Stately Pleasure Dome on an October afternoon.
Okay, so it's on the highway and tons of tourists will gawk at you, but still, this is one of the most beautiful climbing settings anywhere. It rises about 500 feet right out of Lake Tenaya with beautiful views of the lake, Tenaya Peak, and many other Tuolumne features.
It's the great big dome on the north side of the highway next to Tenaya Lake. Easy parking all along the base.
To descend all routes: head up and left (west) until you can descend 3rd and 4th class slabs near a steep headwall. At one point you can rap a tree over the steepest section, though probably 50% of climbers just walk this part too. See photo.
Weather station 8.2 miles from here
20 Total Routes
['4 Stars',2],['3 Stars',11],['2 Stars',7],['1 Star',0],['Bomb',0]
Browse More Classics in Stately Pleasure Dome
Mountain Project's determination of some of the classic, most popular, highest rated routes for Stately Pleasure Dome:
Eunuch 5.7 5a 15 V+ 13 MVS 4b
R Trad, Alpine, 3 pitches, 250'
West Country 5.7 5a 15 V+ 13 MVS 4b Trad, Alpine, 4 pitches, 400'
Boltway 5.8 5b 16 VI- 15 HVS 4c Trad, Alpine, 2 pitches, 300'
South Crack 5.8 5b 16 VI- 15 HVS 4c
R Trad, Alpine, 6 pitches, 600'
Dixie Peach 5.9 5c 17 VI 17 HVS 5a
PG13 Trad, Alpine, 3 pitches
Black Angel 5.11a 6c 22 VII+ 22 E3 5c Trad, Alpine, 1 pitch, 65'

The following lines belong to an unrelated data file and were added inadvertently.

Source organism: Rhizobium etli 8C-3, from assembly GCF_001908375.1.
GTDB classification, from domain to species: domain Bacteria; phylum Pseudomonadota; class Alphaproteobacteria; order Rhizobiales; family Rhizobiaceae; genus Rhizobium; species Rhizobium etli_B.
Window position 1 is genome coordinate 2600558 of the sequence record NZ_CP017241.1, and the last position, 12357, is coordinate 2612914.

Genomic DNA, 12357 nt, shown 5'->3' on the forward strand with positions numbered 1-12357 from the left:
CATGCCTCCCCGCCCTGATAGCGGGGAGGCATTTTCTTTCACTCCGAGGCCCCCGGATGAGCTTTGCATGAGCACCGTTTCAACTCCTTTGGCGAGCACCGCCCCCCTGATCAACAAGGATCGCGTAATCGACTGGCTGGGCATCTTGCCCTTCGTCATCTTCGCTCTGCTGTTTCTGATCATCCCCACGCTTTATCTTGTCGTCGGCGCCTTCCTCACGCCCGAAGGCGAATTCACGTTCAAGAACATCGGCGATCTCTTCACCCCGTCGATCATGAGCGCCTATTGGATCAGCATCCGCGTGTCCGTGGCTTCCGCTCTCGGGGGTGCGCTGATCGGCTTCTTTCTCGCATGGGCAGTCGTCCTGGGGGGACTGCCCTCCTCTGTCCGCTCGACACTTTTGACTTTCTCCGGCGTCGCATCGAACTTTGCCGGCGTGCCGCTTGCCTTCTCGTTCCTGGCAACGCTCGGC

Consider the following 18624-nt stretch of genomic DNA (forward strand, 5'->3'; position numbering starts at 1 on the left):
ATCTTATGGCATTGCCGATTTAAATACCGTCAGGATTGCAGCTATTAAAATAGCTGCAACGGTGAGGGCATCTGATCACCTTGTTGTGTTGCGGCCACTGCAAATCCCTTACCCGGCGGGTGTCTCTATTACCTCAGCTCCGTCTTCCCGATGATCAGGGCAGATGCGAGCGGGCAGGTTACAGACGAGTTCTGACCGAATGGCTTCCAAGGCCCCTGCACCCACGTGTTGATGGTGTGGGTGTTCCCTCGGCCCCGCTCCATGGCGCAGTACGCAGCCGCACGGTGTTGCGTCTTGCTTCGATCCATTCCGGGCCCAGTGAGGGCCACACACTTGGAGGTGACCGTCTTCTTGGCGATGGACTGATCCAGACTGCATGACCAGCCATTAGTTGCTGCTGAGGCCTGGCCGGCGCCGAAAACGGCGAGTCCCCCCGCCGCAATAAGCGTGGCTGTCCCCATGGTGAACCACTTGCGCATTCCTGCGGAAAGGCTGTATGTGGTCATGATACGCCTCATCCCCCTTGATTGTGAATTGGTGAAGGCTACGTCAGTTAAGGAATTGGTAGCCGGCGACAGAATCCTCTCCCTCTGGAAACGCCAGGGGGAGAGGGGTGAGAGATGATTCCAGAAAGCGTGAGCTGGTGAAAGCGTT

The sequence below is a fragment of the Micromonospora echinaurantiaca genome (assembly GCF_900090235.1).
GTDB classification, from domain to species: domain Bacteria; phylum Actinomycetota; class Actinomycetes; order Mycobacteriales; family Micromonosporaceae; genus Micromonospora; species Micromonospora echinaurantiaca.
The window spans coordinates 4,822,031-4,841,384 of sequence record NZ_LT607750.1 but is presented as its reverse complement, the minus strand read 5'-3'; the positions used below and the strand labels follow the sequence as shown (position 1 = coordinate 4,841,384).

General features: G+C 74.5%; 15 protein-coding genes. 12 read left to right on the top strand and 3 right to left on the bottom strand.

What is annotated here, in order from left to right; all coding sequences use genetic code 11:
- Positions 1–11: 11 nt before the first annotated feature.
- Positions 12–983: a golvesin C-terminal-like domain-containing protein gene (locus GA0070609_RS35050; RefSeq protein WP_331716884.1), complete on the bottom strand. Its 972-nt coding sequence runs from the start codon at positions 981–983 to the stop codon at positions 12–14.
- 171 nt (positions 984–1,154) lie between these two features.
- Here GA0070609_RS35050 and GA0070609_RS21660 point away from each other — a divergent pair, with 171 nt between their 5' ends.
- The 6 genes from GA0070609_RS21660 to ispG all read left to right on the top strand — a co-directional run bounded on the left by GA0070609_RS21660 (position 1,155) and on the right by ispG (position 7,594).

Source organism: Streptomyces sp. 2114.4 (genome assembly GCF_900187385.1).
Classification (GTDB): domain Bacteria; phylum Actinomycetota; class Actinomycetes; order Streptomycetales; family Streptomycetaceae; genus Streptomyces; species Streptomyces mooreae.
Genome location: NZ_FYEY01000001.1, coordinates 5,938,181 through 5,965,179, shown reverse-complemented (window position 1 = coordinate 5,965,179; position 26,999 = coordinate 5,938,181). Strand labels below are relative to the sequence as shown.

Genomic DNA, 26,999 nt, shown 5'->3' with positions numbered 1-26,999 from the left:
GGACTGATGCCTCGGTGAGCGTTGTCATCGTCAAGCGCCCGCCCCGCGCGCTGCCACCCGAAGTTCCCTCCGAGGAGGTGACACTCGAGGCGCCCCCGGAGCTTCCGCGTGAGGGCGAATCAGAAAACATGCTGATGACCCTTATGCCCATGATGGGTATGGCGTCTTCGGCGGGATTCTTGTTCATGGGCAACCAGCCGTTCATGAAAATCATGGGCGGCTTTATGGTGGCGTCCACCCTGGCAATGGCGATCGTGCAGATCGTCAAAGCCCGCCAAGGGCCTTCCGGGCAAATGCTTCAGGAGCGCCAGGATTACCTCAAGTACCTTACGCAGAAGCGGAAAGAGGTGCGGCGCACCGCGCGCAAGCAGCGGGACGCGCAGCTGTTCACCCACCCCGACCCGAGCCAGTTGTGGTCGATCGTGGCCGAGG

Death Crack 5.11+ 7a 24 VIII 24 E4 6a Trad, Alpine, 1 pitch, 70'
Featured Route For Stately Pleasure Dome
Great White Book 5.6 4c 14 V 12 S 4b
: Yosemite National Park
: ... : Stately Pleasure Dome
A long, awkward, wide crack can surprise many 5.6 leaders. Pro is sparse and hard to place, especially if you don't have some huge pieces (5-6 inches), resulting in long runouts. But it's a beautiful long line straight up almost to the top of the dome.P1 and P2 are pretty straightforward 5.6 and easier climbing. P3 and P4 are the mental crux - try not to get sucked in too deep, keep your feet on the main wall and your back on the right wall. The angle is low, so if you keep upright, it's tri...[more] Browse More Classics in CA
Latest Regional Forum Messages
By C Miller
Sep 28, 2006
The name comes from the poem Kubla Khan by Samuel Taylor Coleridge.